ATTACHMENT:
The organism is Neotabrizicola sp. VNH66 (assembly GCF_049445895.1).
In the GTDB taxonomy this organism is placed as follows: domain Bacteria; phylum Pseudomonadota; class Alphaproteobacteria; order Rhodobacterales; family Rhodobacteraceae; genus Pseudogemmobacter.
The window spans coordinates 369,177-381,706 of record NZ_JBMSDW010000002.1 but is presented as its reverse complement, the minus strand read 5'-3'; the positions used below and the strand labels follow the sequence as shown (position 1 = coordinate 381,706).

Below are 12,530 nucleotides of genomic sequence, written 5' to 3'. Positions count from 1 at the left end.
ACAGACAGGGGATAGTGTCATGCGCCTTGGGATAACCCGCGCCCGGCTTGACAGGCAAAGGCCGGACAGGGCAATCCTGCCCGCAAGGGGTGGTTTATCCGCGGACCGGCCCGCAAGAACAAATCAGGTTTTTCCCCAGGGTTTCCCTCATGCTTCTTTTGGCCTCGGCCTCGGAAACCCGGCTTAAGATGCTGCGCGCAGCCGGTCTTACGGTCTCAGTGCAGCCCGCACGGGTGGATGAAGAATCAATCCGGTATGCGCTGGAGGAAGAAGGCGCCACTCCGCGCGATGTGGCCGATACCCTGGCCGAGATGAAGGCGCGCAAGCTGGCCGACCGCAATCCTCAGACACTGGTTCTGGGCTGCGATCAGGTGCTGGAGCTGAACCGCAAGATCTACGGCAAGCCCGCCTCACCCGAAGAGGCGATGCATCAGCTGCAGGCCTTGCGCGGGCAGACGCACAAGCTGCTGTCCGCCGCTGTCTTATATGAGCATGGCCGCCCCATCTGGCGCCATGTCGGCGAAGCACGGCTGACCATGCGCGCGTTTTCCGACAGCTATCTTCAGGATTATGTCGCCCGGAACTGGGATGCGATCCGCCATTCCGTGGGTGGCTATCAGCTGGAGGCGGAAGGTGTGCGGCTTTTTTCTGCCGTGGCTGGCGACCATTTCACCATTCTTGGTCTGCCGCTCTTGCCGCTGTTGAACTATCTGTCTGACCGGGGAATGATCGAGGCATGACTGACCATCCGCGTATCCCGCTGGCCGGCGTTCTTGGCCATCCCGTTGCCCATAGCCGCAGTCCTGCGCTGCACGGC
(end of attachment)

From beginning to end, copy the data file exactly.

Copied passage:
The organism is Neotabrizicola sp. VNH66 (assembly GCF_049445895.1).
In the GTDB taxonomy this organism is placed as follows: domain Bacteria; phylum Pseudomonadota; class Alphaproteobacteria; order Rhodobacterales; family Rhodobacteraceae; genus Pseudogemmobacter.
The window spans coordinates 369,177-381,706 of record NZ_JBMSDW010000002.1 but is presented as its reverse complement, the minus strand read 5'-3'; the positions used below and the strand labels follow the sequence as shown (position 1 = coordinate 381,706).

Below are 12,530 nucleotides of genomic sequence, written 5' to 3'. Positions count from 1 at the left end.
ACAGACAGGGGATAGTGTCATGCGCCTTGGGATAACCCGCGCCCGGCTTGACAGGCAAAGGCCGGACAGGGCAATCCTGCCCGCAAGGGGTGGTTTATCCGCGGACCGGCCCGCAAGAACAAATCAGGTTTTTCCCCAGGGTTTCCCTCATGCTTCTTTTGGCCTCGGCCTCGGAAACCCGGCTTAAGATGCTGCGCGCAGCCGGTCTTACGGTCTCAGTGCAGCCCGCACGGGTGGATGAAGAATCAATCCGGTATGCGCTGGAGGAAGAAGGCGCCACTCCGCGCGATGTGGCCGATACCCTGGCCGAGATGAAGGCGCGCAAGCTGGCCGACCGCAATCCTCAGACACTGGTTCTGGGCTGCGATCAGGTGCTGGAGCTGAACCGCAAGATCTACGGCAAGCCCGCCTCACCCGAAGAGGCGATGCATCAGCTGCAGGCCTTGCGCGGGCAGACGCACAAGCTGCTGTCCGCCGCTGTCTTATATGAGCATGGCCGCCCCATCTGGCGCCATGTCGGCGAAGCACGGCTGACCATGCGCGCGTTTTCCGACAGCTATCTTCAGGATTATGTCGCCCGGAACTGGGATGCGATCCGCCATTCCGTGGGTGGCTATCAGCTGGAGGCGGAAGGTGTGCGGCTTTTTTCTGCCGTGGCTGGCGACCATTTCACCATTCTTGGTCTGCCGCTCTTGCCGCTGTTGAACTATCTGTCTGACCGGGGAATGATCGAGGCATGACTGACCATCCGCGTATCCCGCTGGCCGGCGTTCTTGGCCATCCCGTTGCCCATAGCCGCAGTCCTGCGCTGCACGGC